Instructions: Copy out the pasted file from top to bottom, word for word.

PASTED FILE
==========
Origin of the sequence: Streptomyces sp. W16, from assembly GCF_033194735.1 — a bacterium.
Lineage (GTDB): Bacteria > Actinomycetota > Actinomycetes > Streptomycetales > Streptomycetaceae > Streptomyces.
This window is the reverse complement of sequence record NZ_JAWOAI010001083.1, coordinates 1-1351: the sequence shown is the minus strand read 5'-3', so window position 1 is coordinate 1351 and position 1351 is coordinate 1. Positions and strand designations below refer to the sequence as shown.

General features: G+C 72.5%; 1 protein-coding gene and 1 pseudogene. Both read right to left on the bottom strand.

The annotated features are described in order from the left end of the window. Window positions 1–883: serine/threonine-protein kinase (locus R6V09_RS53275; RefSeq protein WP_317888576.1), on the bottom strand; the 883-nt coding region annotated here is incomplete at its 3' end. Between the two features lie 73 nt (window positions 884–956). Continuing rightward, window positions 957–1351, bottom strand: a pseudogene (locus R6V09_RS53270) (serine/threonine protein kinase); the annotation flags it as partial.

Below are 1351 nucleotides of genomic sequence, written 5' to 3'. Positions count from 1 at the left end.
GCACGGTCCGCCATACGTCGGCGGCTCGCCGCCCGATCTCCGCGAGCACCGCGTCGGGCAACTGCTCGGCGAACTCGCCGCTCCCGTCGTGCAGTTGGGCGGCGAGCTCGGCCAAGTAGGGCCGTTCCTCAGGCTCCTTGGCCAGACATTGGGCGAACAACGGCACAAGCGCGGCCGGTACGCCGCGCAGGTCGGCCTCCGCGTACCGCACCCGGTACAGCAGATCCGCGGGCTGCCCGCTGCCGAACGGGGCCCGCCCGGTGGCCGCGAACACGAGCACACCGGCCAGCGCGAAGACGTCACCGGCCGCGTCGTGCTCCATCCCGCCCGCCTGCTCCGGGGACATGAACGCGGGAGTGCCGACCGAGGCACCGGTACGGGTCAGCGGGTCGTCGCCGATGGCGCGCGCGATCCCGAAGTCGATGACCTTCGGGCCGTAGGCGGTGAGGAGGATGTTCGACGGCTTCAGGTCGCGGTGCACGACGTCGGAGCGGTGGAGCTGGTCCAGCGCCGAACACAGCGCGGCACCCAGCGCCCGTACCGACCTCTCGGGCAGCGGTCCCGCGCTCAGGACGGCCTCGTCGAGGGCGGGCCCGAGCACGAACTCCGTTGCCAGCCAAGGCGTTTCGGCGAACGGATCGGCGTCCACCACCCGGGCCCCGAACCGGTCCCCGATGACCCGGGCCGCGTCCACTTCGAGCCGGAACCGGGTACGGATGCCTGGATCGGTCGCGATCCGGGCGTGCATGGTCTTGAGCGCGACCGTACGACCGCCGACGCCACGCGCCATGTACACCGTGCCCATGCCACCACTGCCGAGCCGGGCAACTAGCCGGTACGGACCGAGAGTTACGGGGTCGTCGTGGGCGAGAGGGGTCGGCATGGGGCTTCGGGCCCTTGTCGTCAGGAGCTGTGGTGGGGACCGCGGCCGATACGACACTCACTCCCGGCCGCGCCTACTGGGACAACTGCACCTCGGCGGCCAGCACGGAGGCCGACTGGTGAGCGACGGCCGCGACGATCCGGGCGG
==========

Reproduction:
Origin of the sequence: Streptomyces sp. W16, from assembly GCF_033194735.1 — a bacterium.
Lineage (GTDB): Bacteria > Actinomycetota > Actinomycetes > Streptomycetales > Streptomycetaceae > Streptomyces.
This window is the reverse complement of sequence record NZ_JAWOAI010001083.1, coordinates 1-1351: the sequence shown is the minus strand read 5'-3', so window position 1 is coordinate 1351 and position 1351 is coordinate 1. Positions and strand designations below refer to the sequence as shown.

General features: G+C 72.5%; 1 protein-coding gene and 1 pseudogene. Both read right to left on the bottom strand.

The annotated features are described in order from the left end of the window. Window positions 1–883: serine/threonine-protein kinase (locus R6V09_RS53275; RefSeq protein WP_317888576.1), on the bottom strand; the 883-nt coding region annotated here is incomplete at its 3' end. Between the two features lie 73 nt (window positions 884–956). Continuing rightward, window positions 957–1351, bottom strand: a pseudogene (locus R6V09_RS53270) (serine/threonine protein kinase); the annotation flags it as partial.

Below are 1351 nucleotides of genomic sequence, written 5' to 3'. Positions count from 1 at the left end.
GCACGGTCCGCCATACGTCGGCGGCTCGCCGCCCGATCTCCGCGAGCACCGCGTCGGGCAACTGCTCGGCGAACTCGCCGCTCCCGTCGTGCAGTTGGGCGGCGAGCTCGGCCAAGTAGGGCCGTTCCTCAGGCTCCTTGGCCAGACATTGGGCGAACAACGGCACAAGCGCGGCCGGTACGCCGCGCAGGTCGGCCTCCGCGTACCGCACCCGGTACAGCAGATCCGCGGGCTGCCCGCTGCCGAACGGGGCCCGCCCGGTGGCCGCGAACACGAGCACACCGGCCAGCGCGAAGACGTCACCGGCCGCGTCGTGCTCCATCCCGCCCGCCTGCTCCGGGGACATGAACGCGGGAGTGCCGACCGAGGCACCGGTACGGGTCAGCGGGTCGTCGCCGATGGCGCGCGCGATCCCGAAGTCGATGACCTTCGGGCCGTAGGCGGTGAGGAGGATGTTCGACGGCTTCAGGTCGCGGTGCACGACGTCGGAGCGGTGGAGCTGGTCCAGCGCCGAACACAGCGCGGCACCCAGCGCCCGTACCGACCTCTCGGGCAGCGGTCCCGCGCTCAGGACGGCCTCGTCGAGGGCGGGCCCGAGCACGAACTCCGTTGCCAGCCAAGGCGTTTCGGCGAACGGATCGGCGTCCACCACCCGGGCCCCGAACCGGTCCCCGATGACCCGGGCCGCGTCCACTTCGAGCCGGAACCGGGTACGGATGCCTGGATCGGTCGCGATCCGGGCGTGCATGGTCTTGAGCGCGACCGTACGACCGCCGACGCCACGCGCCATGTACACCGTGCCCATGCCACCACTGCCGAGCCGGGCAACTAGCCGGTACGGACCGAGAGTTACGGGGTCGTCGTGGGCGAGAGGGGTCGGCATGGGGCTTCGGGCCCTTGTCGTCAGGAGCTGTGGTGGGGACCGCGGCCGATACGACACTCACTCCCGGCCGCGCCTACTGGGACAACTGCACCTCGGCGGCCAGCACGGAGGCCGACTGGTGAGCGACGGCCGCGACGATCCGGGCGG